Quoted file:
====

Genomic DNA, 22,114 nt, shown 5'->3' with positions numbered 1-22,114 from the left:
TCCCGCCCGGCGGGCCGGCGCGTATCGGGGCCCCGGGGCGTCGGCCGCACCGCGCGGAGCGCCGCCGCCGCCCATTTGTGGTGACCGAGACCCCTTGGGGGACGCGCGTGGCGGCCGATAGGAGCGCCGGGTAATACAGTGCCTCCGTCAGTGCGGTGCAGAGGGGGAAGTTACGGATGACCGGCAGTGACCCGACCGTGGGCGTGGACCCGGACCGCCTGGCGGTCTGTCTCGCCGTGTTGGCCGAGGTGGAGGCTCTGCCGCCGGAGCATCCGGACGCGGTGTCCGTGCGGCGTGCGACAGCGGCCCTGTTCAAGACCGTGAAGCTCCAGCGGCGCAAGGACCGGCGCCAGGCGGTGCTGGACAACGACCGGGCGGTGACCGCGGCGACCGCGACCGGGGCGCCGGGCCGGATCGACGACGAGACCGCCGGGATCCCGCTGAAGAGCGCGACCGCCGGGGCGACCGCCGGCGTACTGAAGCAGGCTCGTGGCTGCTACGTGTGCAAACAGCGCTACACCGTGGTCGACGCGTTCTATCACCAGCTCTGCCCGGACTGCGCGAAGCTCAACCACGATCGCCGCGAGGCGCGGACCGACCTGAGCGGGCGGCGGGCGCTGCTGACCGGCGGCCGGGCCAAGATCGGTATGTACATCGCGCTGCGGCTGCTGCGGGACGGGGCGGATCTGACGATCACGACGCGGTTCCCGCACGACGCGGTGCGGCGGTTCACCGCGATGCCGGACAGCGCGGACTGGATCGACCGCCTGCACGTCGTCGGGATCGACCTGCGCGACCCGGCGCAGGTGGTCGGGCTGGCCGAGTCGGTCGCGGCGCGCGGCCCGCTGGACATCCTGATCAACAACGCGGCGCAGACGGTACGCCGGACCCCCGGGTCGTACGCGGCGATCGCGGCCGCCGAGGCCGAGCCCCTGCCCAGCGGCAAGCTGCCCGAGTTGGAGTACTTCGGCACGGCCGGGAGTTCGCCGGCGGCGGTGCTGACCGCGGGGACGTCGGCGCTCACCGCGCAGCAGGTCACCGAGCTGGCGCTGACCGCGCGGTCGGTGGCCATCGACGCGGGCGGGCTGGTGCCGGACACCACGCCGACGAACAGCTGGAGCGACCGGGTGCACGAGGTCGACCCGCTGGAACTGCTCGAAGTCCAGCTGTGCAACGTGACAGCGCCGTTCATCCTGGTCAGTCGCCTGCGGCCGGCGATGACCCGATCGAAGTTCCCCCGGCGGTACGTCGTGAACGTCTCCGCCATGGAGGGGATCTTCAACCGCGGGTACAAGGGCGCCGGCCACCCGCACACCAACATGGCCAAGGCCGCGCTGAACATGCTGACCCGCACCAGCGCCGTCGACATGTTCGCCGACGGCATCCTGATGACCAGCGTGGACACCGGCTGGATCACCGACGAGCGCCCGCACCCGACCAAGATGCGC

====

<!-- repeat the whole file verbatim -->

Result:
Genomic DNA, 22,114 nt, shown 5'->3' with positions numbered 1-22,114 from the left:
TCCCGCCCGGCGGGCCGGCGCGTATCGGGGCCCCGGGGCGTCGGCCGCACCGCGCGGAGCGCCGCCGCCGCCCATTTGTGGTGACCGAGACCCCTTGGGGGACGCGCGTGGCGGCCGATAGGAGCGCCGGGTAATACAGTGCCTCCGTCAGTGCGGTGCAGAGGGGGAAGTTACGGATGACCGGCAGTGACCCGACCGTGGGCGTGGACCCGGACCGCCTGGCGGTCTGTCTCGCCGTGTTGGCCGAGGTGGAGGCTCTGCCGCCGGAGCATCCGGACGCGGTGTCCGTGCGGCGTGCGACAGCGGCCCTGTTCAAGACCGTGAAGCTCCAGCGGCGCAAGGACCGGCGCCAGGCGGTGCTGGACAACGACCGGGCGGTGACCGCGGCGACCGCGACCGGGGCGCCGGGCCGGATCGACGACGAGACCGCCGGGATCCCGCTGAAGAGCGCGACCGCCGGGGCGACCGCCGGCGTACTGAAGCAGGCTCGTGGCTGCTACGTGTGCAAACAGCGCTACACCGTGGTCGACGCGTTCTATCACCAGCTCTGCCCGGACTGCGCGAAGCTCAACCACGATCGCCGCGAGGCGCGGACCGACCTGAGCGGGCGGCGGGCGCTGCTGACCGGCGGCCGGGCCAAGATCGGTATGTACATCGCGCTGCGGCTGCTGCGGGACGGGGCGGATCTGACGATCACGACGCGGTTCCCGCACGACGCGGTGCGGCGGTTCACCGCGATGCCGGACAGCGCGGACTGGATCGACCGCCTGCACGTCGTCGGGATCGACCTGCGCGACCCGGCGCAGGTGGTCGGGCTGGCCGAGTCGGTCGCGGCGCGCGGCCCGCTGGACATCCTGATCAACAACGCGGCGCAGACGGTACGCCGGACCCCCGGGTCGTACGCGGCGATCGCGGCCGCCGAGGCCGAGCCCCTGCCCAGCGGCAAGCTGCCCGAGTTGGAGTACTTCGGCACGGCCGGGAGTTCGCCGGCGGCGGTGCTGACCGCGGGGACGTCGGCGCTCACCGCGCAGCAGGTCACCGAGCTGGCGCTGACCGCGCGGTCGGTGGCCATCGACGCGGGCGGGCTGGTGCCGGACACCACGCCGACGAACAGCTGGAGCGACCGGGTGCACGAGGTCGACCCGCTGGAACTGCTCGAAGTCCAGCTGTGCAACGTGACAGCGCCGTTCATCCTGGTCAGTCGCCTGCGGCCGGCGATGACCCGATCGAAGTTCCCCCGGCGGTACGTCGTGAACGTCTCCGCCATGGAGGGGATCTTCAACCGCGGGTACAAGGGCGCCGGCCACCCGCACACCAACATGGCCAAGGCCGCGCTGAACATGCTGACCCGCACCAGCGCCGTCGACATGTTCGCCGACGGCATCCTGATGACCAGCGTGGACACCGGCTGGATCACCGACGAGCGCCCGCACCCGACCAAGATGCGC